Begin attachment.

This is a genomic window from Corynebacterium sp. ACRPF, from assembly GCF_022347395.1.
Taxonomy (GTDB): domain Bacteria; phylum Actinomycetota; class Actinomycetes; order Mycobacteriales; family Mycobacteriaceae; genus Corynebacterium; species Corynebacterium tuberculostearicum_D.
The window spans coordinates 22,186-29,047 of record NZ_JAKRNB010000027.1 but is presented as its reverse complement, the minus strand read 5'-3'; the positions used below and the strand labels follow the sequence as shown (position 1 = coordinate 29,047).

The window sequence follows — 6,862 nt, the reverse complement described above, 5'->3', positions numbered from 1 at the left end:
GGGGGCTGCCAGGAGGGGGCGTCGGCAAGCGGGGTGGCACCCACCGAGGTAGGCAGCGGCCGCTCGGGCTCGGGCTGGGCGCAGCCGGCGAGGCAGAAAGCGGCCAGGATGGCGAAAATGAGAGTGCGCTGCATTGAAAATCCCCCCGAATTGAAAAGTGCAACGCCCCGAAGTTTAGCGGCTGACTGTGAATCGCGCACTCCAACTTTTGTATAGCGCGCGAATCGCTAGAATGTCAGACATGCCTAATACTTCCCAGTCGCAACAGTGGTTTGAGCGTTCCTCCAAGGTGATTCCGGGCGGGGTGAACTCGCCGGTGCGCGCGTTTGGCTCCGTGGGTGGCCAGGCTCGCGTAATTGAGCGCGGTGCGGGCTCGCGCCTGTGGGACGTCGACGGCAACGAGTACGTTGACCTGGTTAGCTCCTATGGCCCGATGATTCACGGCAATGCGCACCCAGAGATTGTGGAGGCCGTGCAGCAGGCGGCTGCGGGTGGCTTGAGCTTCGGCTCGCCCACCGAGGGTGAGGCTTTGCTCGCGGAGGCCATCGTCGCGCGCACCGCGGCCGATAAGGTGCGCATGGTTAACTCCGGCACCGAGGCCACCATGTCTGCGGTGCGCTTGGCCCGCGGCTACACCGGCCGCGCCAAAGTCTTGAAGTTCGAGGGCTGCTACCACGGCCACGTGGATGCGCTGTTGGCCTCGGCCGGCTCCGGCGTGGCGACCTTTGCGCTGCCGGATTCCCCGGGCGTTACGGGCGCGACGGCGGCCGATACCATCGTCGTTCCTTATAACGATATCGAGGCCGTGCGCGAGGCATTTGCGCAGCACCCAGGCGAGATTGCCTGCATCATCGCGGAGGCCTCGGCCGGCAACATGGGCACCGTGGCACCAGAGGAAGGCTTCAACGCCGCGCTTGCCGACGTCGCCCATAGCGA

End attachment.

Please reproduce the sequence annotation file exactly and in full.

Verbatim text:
This is a genomic window from Corynebacterium sp. ACRPF, from assembly GCF_022347395.1.
Taxonomy (GTDB): domain Bacteria; phylum Actinomycetota; class Actinomycetes; order Mycobacteriales; family Mycobacteriaceae; genus Corynebacterium; species Corynebacterium tuberculostearicum_D.
The window spans coordinates 22,186-29,047 of record NZ_JAKRNB010000027.1 but is presented as its reverse complement, the minus strand read 5'-3'; the positions used below and the strand labels follow the sequence as shown (position 1 = coordinate 29,047).

The window sequence follows — 6,862 nt, the reverse complement described above, 5'->3', positions numbered from 1 at the left end:
GGGGGCTGCCAGGAGGGGGCGTCGGCAAGCGGGGTGGCACCCACCGAGGTAGGCAGCGGCCGCTCGGGCTCGGGCTGGGCGCAGCCGGCGAGGCAGAAAGCGGCCAGGATGGCGAAAATGAGAGTGCGCTGCATTGAAAATCCCCCCGAATTGAAAAGTGCAACGCCCCGAAGTTTAGCGGCTGACTGTGAATCGCGCACTCCAACTTTTGTATAGCGCGCGAATCGCTAGAATGTCAGACATGCCTAATACTTCCCAGTCGCAACAGTGGTTTGAGCGTTCCTCCAAGGTGATTCCGGGCGGGGTGAACTCGCCGGTGCGCGCGTTTGGCTCCGTGGGTGGCCAGGCTCGCGTAATTGAGCGCGGTGCGGGCTCGCGCCTGTGGGACGTCGACGGCAACGAGTACGTTGACCTGGTTAGCTCCTATGGCCCGATGATTCACGGCAATGCGCACCCAGAGATTGTGGAGGCCGTGCAGCAGGCGGCTGCGGGTGGCTTGAGCTTCGGCTCGCCCACCGAGGGTGAGGCTTTGCTCGCGGAGGCCATCGTCGCGCGCACCGCGGCCGATAAGGTGCGCATGGTTAACTCCGGCACCGAGGCCACCATGTCTGCGGTGCGCTTGGCCCGCGGCTACACCGGCCGCGCCAAAGTCTTGAAGTTCGAGGGCTGCTACCACGGCCACGTGGATGCGCTGTTGGCCTCGGCCGGCTCCGGCGTGGCGACCTTTGCGCTGCCGGATTCCCCGGGCGTTACGGGCGCGACGGCGGCCGATACCATCGTCGTTCCTTATAACGATATCGAGGCCGTGCGCGAGGCATTTGCGCAGCACCCAGGCGAGATTGCCTGCATCATCGCGGAGGCCTCGGCCGGCAACATGGGCACCGTGGCACCAGAGGAAGGCTTCAACGCCGCGCTTGCCGACGTCGCCCATAGCGA